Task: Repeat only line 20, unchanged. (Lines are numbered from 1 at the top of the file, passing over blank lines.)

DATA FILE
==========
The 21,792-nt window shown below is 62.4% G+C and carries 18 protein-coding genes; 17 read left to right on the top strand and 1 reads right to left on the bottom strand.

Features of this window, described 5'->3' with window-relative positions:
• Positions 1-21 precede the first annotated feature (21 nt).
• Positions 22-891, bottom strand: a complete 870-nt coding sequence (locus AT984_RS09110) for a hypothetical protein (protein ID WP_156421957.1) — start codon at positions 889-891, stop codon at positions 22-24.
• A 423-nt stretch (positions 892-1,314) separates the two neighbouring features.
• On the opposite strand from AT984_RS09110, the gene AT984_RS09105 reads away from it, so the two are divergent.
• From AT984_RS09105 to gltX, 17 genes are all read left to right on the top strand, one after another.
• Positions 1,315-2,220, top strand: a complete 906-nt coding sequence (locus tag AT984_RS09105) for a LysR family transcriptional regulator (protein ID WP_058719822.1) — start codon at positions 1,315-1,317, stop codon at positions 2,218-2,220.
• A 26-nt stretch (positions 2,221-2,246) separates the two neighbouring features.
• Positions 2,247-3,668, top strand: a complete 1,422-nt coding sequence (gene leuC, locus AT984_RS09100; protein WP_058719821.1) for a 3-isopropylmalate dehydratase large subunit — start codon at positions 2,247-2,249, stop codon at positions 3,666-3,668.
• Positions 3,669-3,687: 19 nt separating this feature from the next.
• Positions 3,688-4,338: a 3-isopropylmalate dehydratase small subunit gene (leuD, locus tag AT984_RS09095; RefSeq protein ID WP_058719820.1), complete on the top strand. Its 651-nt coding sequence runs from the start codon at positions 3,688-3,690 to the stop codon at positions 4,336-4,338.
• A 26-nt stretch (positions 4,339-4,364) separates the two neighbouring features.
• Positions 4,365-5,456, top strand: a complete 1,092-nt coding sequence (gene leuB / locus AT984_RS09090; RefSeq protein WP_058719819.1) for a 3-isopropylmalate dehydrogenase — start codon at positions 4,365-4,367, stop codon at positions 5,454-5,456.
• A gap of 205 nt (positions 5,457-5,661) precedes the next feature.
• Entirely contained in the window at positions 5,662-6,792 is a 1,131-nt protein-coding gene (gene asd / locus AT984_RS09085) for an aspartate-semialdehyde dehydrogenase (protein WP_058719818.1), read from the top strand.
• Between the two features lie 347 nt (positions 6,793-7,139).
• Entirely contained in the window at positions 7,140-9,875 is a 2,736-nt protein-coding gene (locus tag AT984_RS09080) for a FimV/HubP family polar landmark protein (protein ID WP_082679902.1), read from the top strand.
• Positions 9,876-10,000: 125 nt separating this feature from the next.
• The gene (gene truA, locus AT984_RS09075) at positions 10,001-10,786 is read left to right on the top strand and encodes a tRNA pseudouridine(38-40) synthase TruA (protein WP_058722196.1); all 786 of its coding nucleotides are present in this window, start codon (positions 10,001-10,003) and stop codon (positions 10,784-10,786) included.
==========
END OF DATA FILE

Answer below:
• The gene (gene truA, locus AT984_RS09075) at positions 10,001-10,786 is read left to right on the top strand and encodes a tRNA pseudouridine(38-40) synthase TruA (protein WP_058722196.1); all 786 of its coding nucleotides are present in this window, start codon (positions 10,001-10,003) and stop codon (positions 10,784-10,786) included.